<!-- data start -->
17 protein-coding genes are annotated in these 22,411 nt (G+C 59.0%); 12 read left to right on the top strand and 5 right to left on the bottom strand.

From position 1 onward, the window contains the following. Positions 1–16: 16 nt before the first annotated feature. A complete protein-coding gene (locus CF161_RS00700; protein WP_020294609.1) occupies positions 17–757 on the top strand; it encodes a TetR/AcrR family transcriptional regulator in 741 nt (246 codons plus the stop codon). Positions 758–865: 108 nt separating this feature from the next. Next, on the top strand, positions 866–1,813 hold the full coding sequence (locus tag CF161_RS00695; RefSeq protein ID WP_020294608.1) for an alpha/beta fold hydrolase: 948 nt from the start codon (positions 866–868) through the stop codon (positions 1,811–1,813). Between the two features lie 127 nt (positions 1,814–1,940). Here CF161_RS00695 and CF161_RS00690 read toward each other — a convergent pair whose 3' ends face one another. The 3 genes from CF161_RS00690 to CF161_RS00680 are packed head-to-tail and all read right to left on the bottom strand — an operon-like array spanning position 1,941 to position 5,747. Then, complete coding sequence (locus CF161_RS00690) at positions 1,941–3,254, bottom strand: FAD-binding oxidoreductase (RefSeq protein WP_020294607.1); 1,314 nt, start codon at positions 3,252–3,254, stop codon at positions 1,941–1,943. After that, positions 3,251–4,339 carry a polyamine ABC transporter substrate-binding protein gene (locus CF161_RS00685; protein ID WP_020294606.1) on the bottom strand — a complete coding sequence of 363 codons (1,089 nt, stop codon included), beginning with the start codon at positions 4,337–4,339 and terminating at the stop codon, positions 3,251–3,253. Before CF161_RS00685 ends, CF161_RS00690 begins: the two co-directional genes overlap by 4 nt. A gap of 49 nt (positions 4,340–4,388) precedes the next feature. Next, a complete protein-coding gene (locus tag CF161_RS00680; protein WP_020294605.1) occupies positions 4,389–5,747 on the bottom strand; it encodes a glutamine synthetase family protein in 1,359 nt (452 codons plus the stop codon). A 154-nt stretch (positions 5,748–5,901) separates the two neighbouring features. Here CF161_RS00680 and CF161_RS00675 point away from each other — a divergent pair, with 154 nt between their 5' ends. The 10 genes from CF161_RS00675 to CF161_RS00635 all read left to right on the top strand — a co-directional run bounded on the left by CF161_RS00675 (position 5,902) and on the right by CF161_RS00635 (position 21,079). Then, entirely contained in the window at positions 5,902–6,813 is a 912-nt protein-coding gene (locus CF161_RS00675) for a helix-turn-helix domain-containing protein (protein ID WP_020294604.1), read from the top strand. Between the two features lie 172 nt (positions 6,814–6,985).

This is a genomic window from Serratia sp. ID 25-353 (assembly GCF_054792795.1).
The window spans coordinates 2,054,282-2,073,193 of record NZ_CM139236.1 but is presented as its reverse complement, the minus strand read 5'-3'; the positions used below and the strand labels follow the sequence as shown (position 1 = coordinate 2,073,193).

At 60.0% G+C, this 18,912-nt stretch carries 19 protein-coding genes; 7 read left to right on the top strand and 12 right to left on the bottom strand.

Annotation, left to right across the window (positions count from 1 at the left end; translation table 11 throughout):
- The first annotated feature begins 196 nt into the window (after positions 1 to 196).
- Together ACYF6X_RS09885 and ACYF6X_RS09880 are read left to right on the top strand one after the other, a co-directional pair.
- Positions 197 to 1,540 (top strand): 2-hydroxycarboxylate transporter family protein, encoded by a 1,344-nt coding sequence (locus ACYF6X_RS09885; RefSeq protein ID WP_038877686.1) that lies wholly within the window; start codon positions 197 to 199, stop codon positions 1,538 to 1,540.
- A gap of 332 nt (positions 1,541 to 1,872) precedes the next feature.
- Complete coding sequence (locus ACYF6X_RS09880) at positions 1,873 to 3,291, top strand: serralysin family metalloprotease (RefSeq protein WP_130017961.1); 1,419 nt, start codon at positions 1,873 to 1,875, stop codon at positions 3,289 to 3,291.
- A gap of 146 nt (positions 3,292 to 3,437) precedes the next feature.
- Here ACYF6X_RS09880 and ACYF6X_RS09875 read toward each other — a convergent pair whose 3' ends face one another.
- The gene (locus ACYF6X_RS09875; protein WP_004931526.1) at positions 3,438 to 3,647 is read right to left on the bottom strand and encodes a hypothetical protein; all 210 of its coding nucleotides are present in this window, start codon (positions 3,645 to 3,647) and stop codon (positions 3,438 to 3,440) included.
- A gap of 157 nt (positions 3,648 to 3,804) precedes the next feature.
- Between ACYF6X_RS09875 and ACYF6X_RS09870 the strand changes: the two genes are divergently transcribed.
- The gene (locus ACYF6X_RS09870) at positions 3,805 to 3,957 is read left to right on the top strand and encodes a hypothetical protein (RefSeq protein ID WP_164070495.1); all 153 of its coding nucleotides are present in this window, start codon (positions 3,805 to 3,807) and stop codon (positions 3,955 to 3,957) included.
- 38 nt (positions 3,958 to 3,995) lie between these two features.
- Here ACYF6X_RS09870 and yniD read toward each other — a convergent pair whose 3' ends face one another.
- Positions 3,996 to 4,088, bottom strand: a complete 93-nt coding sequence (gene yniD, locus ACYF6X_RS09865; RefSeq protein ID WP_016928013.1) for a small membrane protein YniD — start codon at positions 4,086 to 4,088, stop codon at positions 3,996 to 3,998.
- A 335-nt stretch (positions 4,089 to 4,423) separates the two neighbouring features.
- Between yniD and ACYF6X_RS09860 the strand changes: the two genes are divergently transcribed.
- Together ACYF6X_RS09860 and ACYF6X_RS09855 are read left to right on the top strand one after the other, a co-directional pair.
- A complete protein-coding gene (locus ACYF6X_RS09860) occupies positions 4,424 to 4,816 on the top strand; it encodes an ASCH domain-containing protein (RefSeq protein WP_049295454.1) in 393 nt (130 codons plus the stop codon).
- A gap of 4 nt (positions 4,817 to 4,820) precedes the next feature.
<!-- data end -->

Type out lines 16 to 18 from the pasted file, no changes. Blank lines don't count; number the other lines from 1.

- Between ACYF6X_RS09875 and ACYF6X_RS09870 the strand changes: the two genes are divergently transcribed.
- The gene (locus ACYF6X_RS09870) at positions 3,805 to 3,957 is read left to right on the top strand and encodes a hypothetical protein (RefSeq protein ID WP_164070495.1); all 153 of its coding nucleotides are present in this window, start codon (positions 3,805 to 3,807) and stop codon (positions 3,955 to 3,957) included.
- 38 nt (positions 3,958 to 3,995) lie between these two features.